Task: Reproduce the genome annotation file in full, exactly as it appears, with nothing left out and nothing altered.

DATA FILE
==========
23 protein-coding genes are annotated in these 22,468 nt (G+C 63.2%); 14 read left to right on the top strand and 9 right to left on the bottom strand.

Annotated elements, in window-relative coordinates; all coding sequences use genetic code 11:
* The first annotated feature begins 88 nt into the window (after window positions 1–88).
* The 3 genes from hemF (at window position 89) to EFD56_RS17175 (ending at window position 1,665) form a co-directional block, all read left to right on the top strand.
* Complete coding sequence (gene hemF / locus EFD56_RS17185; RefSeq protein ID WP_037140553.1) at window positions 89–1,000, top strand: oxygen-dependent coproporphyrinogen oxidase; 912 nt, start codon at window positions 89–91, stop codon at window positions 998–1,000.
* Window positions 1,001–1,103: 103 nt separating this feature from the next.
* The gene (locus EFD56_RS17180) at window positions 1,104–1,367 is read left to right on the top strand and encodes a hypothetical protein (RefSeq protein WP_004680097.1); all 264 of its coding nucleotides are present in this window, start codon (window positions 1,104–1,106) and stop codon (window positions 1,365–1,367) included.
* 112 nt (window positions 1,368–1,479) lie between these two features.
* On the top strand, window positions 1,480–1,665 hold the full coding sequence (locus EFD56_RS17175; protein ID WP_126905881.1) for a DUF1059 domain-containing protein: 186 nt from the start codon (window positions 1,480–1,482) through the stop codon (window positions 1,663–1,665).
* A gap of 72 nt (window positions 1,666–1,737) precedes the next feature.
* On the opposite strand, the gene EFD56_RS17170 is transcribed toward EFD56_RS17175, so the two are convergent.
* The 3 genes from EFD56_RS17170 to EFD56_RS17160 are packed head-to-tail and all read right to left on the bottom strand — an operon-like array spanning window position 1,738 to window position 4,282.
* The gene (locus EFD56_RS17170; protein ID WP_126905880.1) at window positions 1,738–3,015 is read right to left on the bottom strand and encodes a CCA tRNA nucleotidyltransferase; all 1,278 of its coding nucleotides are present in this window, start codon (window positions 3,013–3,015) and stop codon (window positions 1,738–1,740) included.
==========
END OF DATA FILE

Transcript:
23 protein-coding genes are annotated in these 22,468 nt (G+C 63.2%); 14 read left to right on the top strand and 9 right to left on the bottom strand.

Annotated elements, in window-relative coordinates; all coding sequences use genetic code 11:
* The first annotated feature begins 88 nt into the window (after window positions 1–88).
* The 3 genes from hemF (at window position 89) to EFD56_RS17175 (ending at window position 1,665) form a co-directional block, all read left to right on the top strand.
* Complete coding sequence (gene hemF / locus EFD56_RS17185; RefSeq protein ID WP_037140553.1) at window positions 89–1,000, top strand: oxygen-dependent coproporphyrinogen oxidase; 912 nt, start codon at window positions 89–91, stop codon at window positions 998–1,000.
* Window positions 1,001–1,103: 103 nt separating this feature from the next.
* The gene (locus EFD56_RS17180) at window positions 1,104–1,367 is read left to right on the top strand and encodes a hypothetical protein (RefSeq protein WP_004680097.1); all 264 of its coding nucleotides are present in this window, start codon (window positions 1,104–1,106) and stop codon (window positions 1,365–1,367) included.
* 112 nt (window positions 1,368–1,479) lie between these two features.
* On the top strand, window positions 1,480–1,665 hold the full coding sequence (locus EFD56_RS17175; protein ID WP_126905881.1) for a DUF1059 domain-containing protein: 186 nt from the start codon (window positions 1,480–1,482) through the stop codon (window positions 1,663–1,665).
* A gap of 72 nt (window positions 1,666–1,737) precedes the next feature.
* On the opposite strand, the gene EFD56_RS17170 is transcribed toward EFD56_RS17175, so the two are convergent.
* The 3 genes from EFD56_RS17170 to EFD56_RS17160 are packed head-to-tail and all read right to left on the bottom strand — an operon-like array spanning window position 1,738 to window position 4,282.
* The gene (locus EFD56_RS17170; protein ID WP_126905880.1) at window positions 1,738–3,015 is read right to left on the bottom strand and encodes a CCA tRNA nucleotidyltransferase; all 1,278 of its coding nucleotides are present in this window, start codon (window positions 3,013–3,015) and stop codon (window positions 1,738–1,740) included.